Sitting in the dark


After a 4:20 am start yesterday, I practically fell into bed last night, after having already spent an hour in the dark all by myself – well, with just the bewildered Jack Russell terrier for company, who was racing around the house trying to work out why I’d switched off everything electrical and all was now in the blackness. The battery in the emergency Dolphin torch lasted all of four minutes into Earth Hour, and it was impossible to read by the light of flickering candles. How did they do it in the old days?

But, of course, I’d forgotten to change the “Auto” setting on the alarm clock – and it dutifully woke me up, bright and early this morning. On a Sunday, when I didn’t have to be anywhere.

Now that I’ve slept on the events of the last two information-overload days of the ASLA conference (see my last two entries), I realise exactly which bits of my material I should have used on Friday (my ten-minute segment of a 70-minute panel), when the captive audience was huge. It’s all so clear now; I should have started off the panel talk on the Saturday with a public reading of my favourite student-written fable. I’d been so focused on using it to kick off my tutorial yesterday (a one-hour session), which was in a comparatively tiny room, and a much smaller group. Sigh…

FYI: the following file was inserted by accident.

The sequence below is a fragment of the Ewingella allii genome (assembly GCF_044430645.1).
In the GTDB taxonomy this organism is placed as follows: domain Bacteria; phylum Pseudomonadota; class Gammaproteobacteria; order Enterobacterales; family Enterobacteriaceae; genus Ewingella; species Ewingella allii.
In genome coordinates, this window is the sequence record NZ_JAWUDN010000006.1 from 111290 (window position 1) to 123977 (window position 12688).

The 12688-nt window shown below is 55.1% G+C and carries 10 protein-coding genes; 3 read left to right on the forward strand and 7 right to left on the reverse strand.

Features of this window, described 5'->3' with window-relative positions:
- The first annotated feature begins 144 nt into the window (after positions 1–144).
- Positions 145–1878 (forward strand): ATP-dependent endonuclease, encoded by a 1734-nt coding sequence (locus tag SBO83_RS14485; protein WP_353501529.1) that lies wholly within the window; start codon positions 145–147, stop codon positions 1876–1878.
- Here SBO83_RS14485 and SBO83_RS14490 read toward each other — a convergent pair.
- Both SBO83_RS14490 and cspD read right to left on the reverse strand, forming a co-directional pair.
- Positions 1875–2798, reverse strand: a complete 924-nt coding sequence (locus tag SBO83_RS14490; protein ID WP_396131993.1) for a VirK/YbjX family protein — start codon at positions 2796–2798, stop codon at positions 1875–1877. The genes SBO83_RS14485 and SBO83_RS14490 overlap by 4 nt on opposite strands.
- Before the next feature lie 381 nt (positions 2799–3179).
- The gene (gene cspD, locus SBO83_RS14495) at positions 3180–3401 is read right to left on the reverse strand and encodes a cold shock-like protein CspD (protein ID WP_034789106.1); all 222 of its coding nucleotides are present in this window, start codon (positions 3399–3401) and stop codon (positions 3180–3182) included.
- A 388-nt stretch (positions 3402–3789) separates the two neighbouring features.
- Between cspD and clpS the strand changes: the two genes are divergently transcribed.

In the clearing haze of my ruined slumber at 6:00 am this morning, I asked myself: Why is everything always so obvious the day after the event?

This photograph is from my last imposed (but extended) blackout – my desperate attempts to finish a novel when the power went out across the entire suburb during a violent storm last January. I was very tempted to go and fetch the solar-powered “rock” lights again (the yard looked very eerie last night, which my garden statues being the only things lit up during Earth Hour), but I figured by this time I only had about 55 minutes to wait it out.

Rockin’ reading